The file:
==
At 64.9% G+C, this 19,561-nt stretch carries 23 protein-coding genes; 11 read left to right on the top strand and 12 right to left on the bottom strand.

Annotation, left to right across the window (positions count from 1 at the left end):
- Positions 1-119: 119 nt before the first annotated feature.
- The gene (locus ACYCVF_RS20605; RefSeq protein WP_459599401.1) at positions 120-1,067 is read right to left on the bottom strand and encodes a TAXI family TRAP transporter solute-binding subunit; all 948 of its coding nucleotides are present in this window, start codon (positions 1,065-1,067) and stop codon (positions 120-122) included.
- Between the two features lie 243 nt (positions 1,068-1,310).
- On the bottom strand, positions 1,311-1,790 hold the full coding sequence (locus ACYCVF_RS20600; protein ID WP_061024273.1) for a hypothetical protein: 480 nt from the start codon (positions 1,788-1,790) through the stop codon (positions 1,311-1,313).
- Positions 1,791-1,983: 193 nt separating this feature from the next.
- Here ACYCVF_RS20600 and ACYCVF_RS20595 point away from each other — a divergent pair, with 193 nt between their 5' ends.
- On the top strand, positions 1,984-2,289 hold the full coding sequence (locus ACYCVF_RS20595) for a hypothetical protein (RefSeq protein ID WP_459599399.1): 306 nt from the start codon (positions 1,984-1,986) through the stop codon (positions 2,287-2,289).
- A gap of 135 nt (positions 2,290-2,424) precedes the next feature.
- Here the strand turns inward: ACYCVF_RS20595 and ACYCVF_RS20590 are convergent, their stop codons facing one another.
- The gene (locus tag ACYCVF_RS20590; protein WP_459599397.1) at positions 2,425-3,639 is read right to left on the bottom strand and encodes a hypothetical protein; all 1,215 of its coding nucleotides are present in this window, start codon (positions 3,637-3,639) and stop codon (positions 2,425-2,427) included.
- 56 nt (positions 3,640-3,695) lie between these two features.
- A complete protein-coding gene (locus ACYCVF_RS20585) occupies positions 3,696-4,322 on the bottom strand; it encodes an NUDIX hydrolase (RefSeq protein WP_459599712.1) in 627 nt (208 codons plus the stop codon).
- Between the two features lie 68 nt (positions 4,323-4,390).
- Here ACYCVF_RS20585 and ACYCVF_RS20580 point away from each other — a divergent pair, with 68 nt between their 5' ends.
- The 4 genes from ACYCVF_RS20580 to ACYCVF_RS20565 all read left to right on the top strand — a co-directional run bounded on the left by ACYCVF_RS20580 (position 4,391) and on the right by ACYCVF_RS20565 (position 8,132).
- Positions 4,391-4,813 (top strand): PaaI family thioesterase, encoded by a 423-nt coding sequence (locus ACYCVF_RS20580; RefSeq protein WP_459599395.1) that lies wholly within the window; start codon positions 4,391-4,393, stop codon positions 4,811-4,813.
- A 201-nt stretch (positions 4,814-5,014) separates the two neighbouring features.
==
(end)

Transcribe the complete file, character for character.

At 64.9% G+C, this 19,561-nt stretch carries 23 protein-coding genes; 11 read left to right on the top strand and 12 right to left on the bottom strand.

Annotation, left to right across the window (positions count from 1 at the left end):
- Positions 1-119: 119 nt before the first annotated feature.
- The gene (locus ACYCVF_RS20605; RefSeq protein WP_459599401.1) at positions 120-1,067 is read right to left on the bottom strand and encodes a TAXI family TRAP transporter solute-binding subunit; all 948 of its coding nucleotides are present in this window, start codon (positions 1,065-1,067) and stop codon (positions 120-122) included.
- Between the two features lie 243 nt (positions 1,068-1,310).
- On the bottom strand, positions 1,311-1,790 hold the full coding sequence (locus ACYCVF_RS20600; protein ID WP_061024273.1) for a hypothetical protein: 480 nt from the start codon (positions 1,788-1,790) through the stop codon (positions 1,311-1,313).
- Positions 1,791-1,983: 193 nt separating this feature from the next.
- Here ACYCVF_RS20600 and ACYCVF_RS20595 point away from each other — a divergent pair, with 193 nt between their 5' ends.
- On the top strand, positions 1,984-2,289 hold the full coding sequence (locus ACYCVF_RS20595) for a hypothetical protein (RefSeq protein ID WP_459599399.1): 306 nt from the start codon (positions 1,984-1,986) through the stop codon (positions 2,287-2,289).
- A gap of 135 nt (positions 2,290-2,424) precedes the next feature.
- Here the strand turns inward: ACYCVF_RS20595 and ACYCVF_RS20590 are convergent, their stop codons facing one another.
- The gene (locus tag ACYCVF_RS20590; protein WP_459599397.1) at positions 2,425-3,639 is read right to left on the bottom strand and encodes a hypothetical protein; all 1,215 of its coding nucleotides are present in this window, start codon (positions 3,637-3,639) and stop codon (positions 2,425-2,427) included.
- 56 nt (positions 3,640-3,695) lie between these two features.
- A complete protein-coding gene (locus ACYCVF_RS20585) occupies positions 3,696-4,322 on the bottom strand; it encodes an NUDIX hydrolase (RefSeq protein WP_459599712.1) in 627 nt (208 codons plus the stop codon).
- Between the two features lie 68 nt (positions 4,323-4,390).
- Here ACYCVF_RS20585 and ACYCVF_RS20580 point away from each other — a divergent pair, with 68 nt between their 5' ends.
- The 4 genes from ACYCVF_RS20580 to ACYCVF_RS20565 all read left to right on the top strand — a co-directional run bounded on the left by ACYCVF_RS20580 (position 4,391) and on the right by ACYCVF_RS20565 (position 8,132).
- Positions 4,391-4,813 (top strand): PaaI family thioesterase, encoded by a 423-nt coding sequence (locus ACYCVF_RS20580; RefSeq protein WP_459599395.1) that lies wholly within the window; start codon positions 4,391-4,393, stop codon positions 4,811-4,813.
- A 201-nt stretch (positions 4,814-5,014) separates the two neighbouring features.